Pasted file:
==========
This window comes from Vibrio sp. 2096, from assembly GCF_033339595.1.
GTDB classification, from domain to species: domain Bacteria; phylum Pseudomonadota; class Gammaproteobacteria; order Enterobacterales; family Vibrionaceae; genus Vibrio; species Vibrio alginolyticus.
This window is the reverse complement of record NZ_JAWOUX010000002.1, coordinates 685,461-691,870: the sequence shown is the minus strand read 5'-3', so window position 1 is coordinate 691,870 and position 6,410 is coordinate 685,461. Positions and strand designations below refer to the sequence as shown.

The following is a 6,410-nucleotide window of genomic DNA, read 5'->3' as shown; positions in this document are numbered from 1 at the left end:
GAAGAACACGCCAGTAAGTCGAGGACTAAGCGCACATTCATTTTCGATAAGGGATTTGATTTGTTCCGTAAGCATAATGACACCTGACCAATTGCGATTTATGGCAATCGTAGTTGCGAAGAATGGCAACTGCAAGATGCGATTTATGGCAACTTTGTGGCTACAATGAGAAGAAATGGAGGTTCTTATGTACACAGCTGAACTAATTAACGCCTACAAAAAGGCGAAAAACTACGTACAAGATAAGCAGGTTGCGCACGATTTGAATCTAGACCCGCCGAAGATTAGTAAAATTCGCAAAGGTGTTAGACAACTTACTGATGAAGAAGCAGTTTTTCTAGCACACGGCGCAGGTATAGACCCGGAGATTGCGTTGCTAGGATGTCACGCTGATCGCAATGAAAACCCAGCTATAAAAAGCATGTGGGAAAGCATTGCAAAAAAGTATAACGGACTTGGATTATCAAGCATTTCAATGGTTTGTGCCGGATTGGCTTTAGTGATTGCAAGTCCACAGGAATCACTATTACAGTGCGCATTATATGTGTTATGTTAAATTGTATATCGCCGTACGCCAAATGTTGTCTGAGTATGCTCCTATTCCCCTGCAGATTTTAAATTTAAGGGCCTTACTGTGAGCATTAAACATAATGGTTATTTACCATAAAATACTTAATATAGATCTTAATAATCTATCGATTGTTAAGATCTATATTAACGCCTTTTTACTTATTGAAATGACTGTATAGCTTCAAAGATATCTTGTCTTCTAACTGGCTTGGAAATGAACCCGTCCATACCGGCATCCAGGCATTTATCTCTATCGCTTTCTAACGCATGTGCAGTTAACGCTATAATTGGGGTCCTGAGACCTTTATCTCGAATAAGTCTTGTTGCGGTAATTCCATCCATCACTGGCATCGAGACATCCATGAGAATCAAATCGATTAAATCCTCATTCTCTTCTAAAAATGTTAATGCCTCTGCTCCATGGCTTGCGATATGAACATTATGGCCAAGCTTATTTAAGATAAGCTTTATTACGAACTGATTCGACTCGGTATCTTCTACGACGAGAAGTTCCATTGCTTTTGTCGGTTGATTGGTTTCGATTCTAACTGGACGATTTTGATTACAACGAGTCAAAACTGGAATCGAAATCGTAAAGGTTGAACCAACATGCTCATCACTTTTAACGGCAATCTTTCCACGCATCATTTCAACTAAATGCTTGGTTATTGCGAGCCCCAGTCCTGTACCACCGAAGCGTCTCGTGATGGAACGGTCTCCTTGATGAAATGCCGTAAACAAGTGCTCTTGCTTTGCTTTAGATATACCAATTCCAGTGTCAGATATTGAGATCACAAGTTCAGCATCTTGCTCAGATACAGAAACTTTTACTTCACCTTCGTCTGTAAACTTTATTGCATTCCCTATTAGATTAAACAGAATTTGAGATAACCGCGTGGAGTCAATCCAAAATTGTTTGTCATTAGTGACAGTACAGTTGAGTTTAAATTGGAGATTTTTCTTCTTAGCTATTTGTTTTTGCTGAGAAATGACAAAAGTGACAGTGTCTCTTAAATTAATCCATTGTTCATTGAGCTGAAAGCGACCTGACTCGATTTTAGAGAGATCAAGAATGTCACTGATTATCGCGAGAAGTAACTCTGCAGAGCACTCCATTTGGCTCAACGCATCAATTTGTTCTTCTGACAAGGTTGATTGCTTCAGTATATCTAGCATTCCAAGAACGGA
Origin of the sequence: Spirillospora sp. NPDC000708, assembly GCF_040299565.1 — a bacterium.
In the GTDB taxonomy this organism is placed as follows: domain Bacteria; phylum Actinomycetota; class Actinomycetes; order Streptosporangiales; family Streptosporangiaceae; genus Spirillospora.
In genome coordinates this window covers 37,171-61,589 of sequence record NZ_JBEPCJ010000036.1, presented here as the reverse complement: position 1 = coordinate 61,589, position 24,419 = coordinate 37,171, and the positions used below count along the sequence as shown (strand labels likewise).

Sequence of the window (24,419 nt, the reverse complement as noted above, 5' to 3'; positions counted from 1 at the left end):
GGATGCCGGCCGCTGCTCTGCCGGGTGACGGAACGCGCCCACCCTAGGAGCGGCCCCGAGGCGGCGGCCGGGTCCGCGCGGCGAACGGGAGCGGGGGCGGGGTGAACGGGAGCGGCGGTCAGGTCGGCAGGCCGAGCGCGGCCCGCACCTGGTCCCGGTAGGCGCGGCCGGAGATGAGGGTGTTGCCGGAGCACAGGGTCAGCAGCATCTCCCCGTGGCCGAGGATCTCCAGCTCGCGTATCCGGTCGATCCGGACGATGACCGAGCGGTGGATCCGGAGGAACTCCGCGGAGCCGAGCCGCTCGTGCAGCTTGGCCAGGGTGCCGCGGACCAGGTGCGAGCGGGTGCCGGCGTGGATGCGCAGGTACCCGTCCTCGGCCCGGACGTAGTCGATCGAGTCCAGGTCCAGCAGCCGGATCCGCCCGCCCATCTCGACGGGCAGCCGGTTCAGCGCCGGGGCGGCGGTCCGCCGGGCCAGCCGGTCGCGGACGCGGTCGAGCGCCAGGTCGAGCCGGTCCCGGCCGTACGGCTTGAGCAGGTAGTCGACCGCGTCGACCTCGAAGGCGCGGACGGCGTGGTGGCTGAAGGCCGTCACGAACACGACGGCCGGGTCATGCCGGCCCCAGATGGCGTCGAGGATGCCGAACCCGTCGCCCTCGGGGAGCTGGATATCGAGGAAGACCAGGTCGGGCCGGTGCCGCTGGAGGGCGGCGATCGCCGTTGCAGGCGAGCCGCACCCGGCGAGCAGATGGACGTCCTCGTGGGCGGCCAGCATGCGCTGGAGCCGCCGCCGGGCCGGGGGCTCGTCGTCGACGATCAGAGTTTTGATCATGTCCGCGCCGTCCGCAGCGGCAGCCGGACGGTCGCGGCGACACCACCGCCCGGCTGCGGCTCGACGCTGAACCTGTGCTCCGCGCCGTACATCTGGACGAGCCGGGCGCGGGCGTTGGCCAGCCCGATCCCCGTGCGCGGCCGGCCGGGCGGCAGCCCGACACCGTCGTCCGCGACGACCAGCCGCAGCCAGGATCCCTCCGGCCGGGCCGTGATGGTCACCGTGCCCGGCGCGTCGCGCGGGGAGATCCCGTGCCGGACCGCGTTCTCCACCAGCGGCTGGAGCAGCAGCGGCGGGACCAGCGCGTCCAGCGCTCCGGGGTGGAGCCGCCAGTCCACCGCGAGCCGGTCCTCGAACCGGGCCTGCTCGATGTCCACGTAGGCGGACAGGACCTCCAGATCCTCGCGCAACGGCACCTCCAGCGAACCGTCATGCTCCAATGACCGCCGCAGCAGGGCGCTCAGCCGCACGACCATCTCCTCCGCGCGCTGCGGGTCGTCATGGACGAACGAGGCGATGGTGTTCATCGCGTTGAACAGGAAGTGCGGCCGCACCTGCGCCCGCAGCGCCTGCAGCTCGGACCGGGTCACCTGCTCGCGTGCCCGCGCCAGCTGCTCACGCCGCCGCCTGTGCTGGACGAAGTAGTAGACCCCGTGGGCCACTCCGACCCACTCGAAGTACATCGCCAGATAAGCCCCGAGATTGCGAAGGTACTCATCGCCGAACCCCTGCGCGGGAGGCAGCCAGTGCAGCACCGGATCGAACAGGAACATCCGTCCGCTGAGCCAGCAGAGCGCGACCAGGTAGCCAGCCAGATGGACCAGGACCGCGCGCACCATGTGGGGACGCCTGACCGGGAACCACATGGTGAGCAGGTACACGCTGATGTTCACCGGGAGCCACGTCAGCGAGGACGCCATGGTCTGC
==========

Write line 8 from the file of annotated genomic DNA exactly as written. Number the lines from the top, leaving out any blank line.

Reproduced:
In genome coordinates this window covers 37,171-61,589 of sequence record NZ_JBEPCJ010000036.1, presented here as the reverse complement: position 1 = coordinate 61,589, position 24,419 = coordinate 37,171, and the positions used below count along the sequence as shown (strand labels likewise).